Workers st Sales departmentup to co-founder and CEO Marc Benioff breathed easier this week after the business software company posted much stronger earnings and forecasts than analysts expected, drawing applause from Wall Street.

But problems remain.

Like other cloud software developers whose shares have fallen due to rising interest rates, Salesforce is more focused than ever on profits. This can make it difficult for a company to build the technology to deal with new threats, such as a long-time partner turning into a competitor.

That’s the dynamic at play Veeva Systems, which sells software to life science organizations. Veeva is also on the rise, with shares up 4% on Thursday after the company reported better-than-expected quarterly earnings.

Veeva built its core software on top of Salesforce’s app development platform, but that’s coming to an end in 2025. The risk is that other companies built on Salesforce could be inspired to follow Veeva.

“If I was at Salesforce, I would actually be concerned about the long-term implications of this,” said Rishi Jhaluria, an analyst at RBC Capital Markets with a buy rating equivalent to both Salesforce and Veeva. Salesforce did not immediately respond to a request for comment.

Jhaluria pointed to a maker of banking software Nchinowhose CEO Pierre Nadet said in 2021 that it was the largest company to build on Salesforce after Veeva.

Salesforce and Veeva are closely related. Peter Gassner, founder and CEO of Veeva, ran the Salesforce platform before founding Veeva in 2007. “Peter was an outstanding CEO,” Benioff was quoted as saying in 2017 as the two companies deepened their partnership. Veeva Chairman Gordon Ritter of Emergence Capital invested in Salesforce before backing Veeva.

The agreement between the companies says that Veeva must pay Salesforce as Veeva’s customers use Salesforce’s platform — and costs have risen as more people have come to rely on Veeva. In exchange, Salesforce will not enter Veeva’s specialized regulated market.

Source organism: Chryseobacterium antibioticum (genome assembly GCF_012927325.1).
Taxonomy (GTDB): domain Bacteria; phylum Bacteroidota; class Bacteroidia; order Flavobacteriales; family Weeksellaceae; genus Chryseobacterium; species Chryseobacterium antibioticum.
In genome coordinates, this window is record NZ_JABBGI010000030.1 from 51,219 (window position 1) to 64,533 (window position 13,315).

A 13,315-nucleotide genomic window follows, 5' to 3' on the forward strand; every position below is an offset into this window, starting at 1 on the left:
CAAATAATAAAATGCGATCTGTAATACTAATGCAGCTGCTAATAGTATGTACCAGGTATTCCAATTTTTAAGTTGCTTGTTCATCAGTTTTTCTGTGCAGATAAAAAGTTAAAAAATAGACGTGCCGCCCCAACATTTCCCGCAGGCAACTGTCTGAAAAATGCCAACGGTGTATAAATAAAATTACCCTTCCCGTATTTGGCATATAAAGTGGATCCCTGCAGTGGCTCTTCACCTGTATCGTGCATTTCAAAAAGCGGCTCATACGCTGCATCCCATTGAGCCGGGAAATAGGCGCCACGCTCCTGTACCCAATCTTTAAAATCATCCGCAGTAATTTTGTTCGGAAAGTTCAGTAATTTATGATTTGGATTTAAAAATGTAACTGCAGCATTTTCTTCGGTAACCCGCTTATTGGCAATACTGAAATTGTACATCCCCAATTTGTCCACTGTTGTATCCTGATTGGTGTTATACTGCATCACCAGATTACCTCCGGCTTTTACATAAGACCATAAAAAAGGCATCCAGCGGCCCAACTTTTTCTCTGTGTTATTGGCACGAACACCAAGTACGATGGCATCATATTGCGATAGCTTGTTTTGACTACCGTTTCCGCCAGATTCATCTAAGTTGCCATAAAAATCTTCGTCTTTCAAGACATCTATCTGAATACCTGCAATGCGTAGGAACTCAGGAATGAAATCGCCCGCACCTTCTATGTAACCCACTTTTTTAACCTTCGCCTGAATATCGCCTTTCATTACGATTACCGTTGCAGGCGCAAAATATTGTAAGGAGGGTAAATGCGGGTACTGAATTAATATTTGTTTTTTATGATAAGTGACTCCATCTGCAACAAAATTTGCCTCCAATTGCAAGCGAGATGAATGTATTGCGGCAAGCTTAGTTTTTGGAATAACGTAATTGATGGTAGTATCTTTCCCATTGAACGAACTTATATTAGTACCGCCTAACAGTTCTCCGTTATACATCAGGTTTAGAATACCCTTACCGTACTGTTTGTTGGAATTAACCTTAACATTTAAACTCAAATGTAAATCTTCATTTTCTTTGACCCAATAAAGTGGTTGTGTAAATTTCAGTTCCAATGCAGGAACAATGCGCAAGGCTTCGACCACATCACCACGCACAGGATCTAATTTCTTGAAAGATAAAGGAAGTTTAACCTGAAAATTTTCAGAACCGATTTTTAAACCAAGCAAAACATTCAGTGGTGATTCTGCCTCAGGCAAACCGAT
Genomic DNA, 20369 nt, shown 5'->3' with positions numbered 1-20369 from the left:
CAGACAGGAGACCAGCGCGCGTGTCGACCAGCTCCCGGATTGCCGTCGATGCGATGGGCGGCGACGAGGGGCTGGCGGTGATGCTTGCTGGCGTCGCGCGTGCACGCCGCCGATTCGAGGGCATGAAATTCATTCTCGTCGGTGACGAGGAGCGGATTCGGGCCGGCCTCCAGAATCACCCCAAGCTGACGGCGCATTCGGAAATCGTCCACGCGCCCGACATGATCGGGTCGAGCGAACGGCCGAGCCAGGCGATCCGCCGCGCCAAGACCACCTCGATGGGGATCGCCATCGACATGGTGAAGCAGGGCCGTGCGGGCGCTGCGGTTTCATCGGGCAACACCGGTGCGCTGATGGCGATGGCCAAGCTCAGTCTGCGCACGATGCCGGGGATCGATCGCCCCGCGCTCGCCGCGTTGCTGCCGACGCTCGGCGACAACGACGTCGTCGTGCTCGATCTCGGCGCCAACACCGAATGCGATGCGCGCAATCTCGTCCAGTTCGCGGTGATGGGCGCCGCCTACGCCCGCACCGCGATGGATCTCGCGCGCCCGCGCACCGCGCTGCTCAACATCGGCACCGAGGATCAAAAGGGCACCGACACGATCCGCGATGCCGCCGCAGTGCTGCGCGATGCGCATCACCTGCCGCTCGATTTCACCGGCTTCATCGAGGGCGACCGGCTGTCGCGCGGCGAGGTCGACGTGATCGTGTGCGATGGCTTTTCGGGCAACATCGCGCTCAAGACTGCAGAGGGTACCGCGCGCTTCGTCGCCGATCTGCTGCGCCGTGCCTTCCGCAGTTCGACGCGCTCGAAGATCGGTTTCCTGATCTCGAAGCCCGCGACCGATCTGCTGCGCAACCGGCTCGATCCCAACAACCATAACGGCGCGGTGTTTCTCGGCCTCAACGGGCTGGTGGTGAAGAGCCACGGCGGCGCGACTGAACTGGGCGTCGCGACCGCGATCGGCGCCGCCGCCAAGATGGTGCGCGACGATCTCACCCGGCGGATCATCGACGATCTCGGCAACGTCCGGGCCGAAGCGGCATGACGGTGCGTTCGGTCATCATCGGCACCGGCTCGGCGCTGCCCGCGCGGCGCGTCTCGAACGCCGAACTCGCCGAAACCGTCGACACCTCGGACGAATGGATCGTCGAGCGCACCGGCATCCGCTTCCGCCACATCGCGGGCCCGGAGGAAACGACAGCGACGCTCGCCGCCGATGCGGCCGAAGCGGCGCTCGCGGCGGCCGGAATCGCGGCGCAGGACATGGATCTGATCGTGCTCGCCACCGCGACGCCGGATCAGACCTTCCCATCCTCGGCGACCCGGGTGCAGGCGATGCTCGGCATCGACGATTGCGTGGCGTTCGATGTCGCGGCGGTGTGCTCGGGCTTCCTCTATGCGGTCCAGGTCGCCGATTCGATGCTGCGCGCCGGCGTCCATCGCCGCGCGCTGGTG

This arrangement might have been fine when Veeva was a startup. But it has grown into a profitable publicly traded software company with $2 billion in annual revenue and a market capitalization of $28 billion. Veeva accrued about $7 million in Salesforce fees in the October quarter, according to a regulatory filing.

After Veeva announced the news along with financial results in December, Gassner and other executives spent time answering various questions from analysts about the changes during a conference call. “I think overall it’s a positive for customers,” Gassner said. “It simplifies their landscape.”

Veeva that pays Amazon Web Services for Hosting will migrate its customer relationship management software to its own Vault platform. The plan is to provide tools to help customers transition, but they have until September 2030 thanks to a five-year cooling-off period specified in the agreement.

Veeva will demonstrate its software using Vault at the Commercial Summit in Boston in May, Paul Shava, Veeva’s executive vice president of strategy, said on a call with analysts on Wednesday.

Jalluria said he doesn’t think Salesforce will be able to compete effectively with Veeva after the deal expires in 2025. Salesforce’s drive to grow profits, which came as activist investors raised questions about Salesforce’s growth balance and margins, may not help, he said. said. “But even before that, Salesforce hadn’t shown us its ability to grow the industrial cloud organically.”

Under Benioff, Salesforce has seen significant growth through acquisitions, and Gassner may return to Salesforce at some point. A leaked Salesforce presentation in 2016 listed Veeva as a “potential acquisition target.”

Today, that seems unlikely. Gassner is ordering Veeva to leave Salesforce, and Benioff said Wednesday that Salesforce’s board has dissolved its mergers and acquisitions committee.

WATCH: Nobody expected 27% margins from Salesforce, says Mizuho’s Greg Moskowitz

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